COTABATO, April 4, 2011 (AFP) – Hundreds of residents fled a remote Philippine village after 11 men including relatives of a powerful politician died in a clash with Muslim rebels, officials said Monday.
A 500-strong armored army unit deployed in the deserted village of Tenok on Monday, a day after the clash, to keep about 150 gun-wielding clan members and 130 guerrillas apart, said local military spokesman Colonel Prudencio Asto.
“They would not want to engage our people, who are fully equipped and can even call on air support if needed,” Asto said.
He said the Mangudadatu gunmen and the Moro Islamic Liberation Front (MILF) rebels were however digging in and taking up defensive positions.
Sunday’s firefight killed 10 supporters of Esmael Mangudadatu, governor of Maguindanao province, including an uncle and four other kin, while the rebels suffered one dead and three wounded, according to an updated official toll.
Maguindanao has been riven by Muslim separatist rebellion, warlordism, and deadly blood feuds for years, making it one of the poorest and most violent provinces of the Philippines.
Mangudadatu’s wife and several relatives were among 57 people killed in the country’s worst political massacre in November 2009.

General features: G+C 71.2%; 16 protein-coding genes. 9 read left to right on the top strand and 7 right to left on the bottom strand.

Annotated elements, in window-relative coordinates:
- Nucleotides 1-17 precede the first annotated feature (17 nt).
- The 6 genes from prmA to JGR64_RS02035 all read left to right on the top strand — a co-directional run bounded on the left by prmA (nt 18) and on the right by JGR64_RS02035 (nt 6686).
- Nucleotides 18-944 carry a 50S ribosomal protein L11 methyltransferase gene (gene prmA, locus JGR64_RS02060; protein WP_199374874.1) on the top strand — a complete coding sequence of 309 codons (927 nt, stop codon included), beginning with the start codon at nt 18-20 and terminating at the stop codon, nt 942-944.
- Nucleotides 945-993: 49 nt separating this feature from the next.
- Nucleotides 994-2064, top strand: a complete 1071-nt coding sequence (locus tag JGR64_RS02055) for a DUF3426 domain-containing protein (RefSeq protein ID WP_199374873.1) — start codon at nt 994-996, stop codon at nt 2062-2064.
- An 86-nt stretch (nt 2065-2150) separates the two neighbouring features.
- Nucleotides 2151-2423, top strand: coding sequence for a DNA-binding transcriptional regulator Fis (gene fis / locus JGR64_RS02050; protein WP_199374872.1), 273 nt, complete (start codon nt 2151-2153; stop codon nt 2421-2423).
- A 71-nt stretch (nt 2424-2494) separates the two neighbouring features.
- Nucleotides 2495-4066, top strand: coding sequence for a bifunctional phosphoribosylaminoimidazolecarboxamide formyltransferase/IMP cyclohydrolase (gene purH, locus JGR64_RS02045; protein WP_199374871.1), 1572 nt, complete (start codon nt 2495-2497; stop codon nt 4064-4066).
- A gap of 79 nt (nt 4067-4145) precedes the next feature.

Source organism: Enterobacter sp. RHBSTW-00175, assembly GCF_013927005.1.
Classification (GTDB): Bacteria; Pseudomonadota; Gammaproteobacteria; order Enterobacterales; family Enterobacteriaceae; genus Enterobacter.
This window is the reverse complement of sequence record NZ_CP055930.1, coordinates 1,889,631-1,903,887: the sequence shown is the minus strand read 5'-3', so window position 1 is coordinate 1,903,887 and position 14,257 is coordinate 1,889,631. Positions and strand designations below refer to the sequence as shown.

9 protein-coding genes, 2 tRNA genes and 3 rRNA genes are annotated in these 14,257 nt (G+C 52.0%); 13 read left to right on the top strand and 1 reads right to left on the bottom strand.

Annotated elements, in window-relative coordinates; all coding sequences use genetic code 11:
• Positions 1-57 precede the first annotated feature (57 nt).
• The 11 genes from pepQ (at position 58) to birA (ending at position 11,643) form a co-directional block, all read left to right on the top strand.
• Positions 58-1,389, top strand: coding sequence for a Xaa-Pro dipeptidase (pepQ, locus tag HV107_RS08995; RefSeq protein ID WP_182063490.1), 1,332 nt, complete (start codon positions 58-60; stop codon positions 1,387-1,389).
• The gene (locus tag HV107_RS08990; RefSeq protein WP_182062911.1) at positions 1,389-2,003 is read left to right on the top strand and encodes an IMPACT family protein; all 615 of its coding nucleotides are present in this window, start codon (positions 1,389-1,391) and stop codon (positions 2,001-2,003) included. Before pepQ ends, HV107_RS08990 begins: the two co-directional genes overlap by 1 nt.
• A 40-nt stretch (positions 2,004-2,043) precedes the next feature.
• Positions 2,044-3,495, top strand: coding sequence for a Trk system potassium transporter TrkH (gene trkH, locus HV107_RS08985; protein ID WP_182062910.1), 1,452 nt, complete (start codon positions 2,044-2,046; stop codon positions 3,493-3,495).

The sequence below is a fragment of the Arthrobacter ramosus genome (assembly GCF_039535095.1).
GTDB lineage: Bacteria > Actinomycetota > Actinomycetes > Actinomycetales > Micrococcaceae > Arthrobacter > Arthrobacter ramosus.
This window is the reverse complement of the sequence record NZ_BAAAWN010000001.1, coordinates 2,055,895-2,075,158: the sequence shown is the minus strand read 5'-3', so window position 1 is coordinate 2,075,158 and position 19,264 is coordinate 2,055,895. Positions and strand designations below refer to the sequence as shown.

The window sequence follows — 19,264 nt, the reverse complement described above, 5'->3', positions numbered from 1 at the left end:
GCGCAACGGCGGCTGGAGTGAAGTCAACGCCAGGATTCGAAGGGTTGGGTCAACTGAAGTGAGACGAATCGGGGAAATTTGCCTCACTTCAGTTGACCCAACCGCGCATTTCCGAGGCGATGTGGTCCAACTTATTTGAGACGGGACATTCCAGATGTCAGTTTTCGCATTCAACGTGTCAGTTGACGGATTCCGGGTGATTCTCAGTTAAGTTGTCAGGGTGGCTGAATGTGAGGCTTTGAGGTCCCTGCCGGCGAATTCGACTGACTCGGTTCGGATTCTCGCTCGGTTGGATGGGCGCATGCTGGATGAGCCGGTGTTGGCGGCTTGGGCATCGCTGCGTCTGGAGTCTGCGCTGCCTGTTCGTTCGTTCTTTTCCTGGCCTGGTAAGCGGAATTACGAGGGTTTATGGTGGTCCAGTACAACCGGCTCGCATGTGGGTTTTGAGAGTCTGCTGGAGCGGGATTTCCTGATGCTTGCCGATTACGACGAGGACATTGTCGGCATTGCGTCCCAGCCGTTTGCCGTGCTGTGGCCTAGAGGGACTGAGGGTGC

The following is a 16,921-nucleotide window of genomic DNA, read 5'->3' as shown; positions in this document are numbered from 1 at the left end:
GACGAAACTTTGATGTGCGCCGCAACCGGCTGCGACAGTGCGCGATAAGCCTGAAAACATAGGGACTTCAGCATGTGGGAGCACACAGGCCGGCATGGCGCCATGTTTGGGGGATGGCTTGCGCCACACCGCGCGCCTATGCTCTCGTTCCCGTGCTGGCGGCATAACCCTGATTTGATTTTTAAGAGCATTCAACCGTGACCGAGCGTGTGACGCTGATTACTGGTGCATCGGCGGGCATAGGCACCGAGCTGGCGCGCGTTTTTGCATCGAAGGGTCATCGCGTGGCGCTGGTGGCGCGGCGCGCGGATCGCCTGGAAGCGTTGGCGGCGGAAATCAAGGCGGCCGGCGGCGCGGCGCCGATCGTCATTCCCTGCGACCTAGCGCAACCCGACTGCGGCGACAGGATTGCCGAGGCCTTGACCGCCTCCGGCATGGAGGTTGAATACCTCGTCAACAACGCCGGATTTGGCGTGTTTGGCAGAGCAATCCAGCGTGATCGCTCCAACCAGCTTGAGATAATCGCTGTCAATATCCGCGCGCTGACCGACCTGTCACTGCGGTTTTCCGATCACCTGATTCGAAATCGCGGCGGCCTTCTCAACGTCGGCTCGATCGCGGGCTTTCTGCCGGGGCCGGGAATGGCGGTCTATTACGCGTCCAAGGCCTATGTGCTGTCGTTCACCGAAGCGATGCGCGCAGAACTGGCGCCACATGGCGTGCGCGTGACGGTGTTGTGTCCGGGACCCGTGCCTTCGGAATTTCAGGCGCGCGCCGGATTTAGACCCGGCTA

Members of a rival Muslim clan are on trial for the murders, along with militia forces armed and trained by the government to fight the MILF.
“The area of Tenok is now vacated by civilian populace,” Asto said. The rural village had about 900 residents.
The fighting occurred ahead of peace talks between the government and the MILF later this month.
However both the government and rebels, which are observing a ceasefire, said Sunday’s fighting was not linked to the MILF’s decades-old campaign for an independent state.
President Benigno Aquino, speaking to reporters in Manila, said the clash apparently stemmed from a family feud.
“I am waiting for a more detailed report from them (military). But they tell me that they are on top of the situation,” Aquino added.
MILF spokesman Eid Kabalu told Roman Catholic radio station DXMS in Cotabato that its forces had acted in self-defence.
“Apparently we were provoked because of an existing ‘rido’,” Kabalu said, using the local term for blood feuds among Muslim families that can lead to so-called honour killings stretching over several generations.
Sources familiar with the feud but who asked not to be named told AFP the clash was rooted in a decades-old dispute between the Mangudadatus and families allied to the MILF for control of fishing rights on nearby Buluan lake.
The government and the MILF resumed peace talks last month in Malaysia, with a second round of negotiations in the same venue set later this month.
The insurgency has left 150,000 people dead according to some estimates.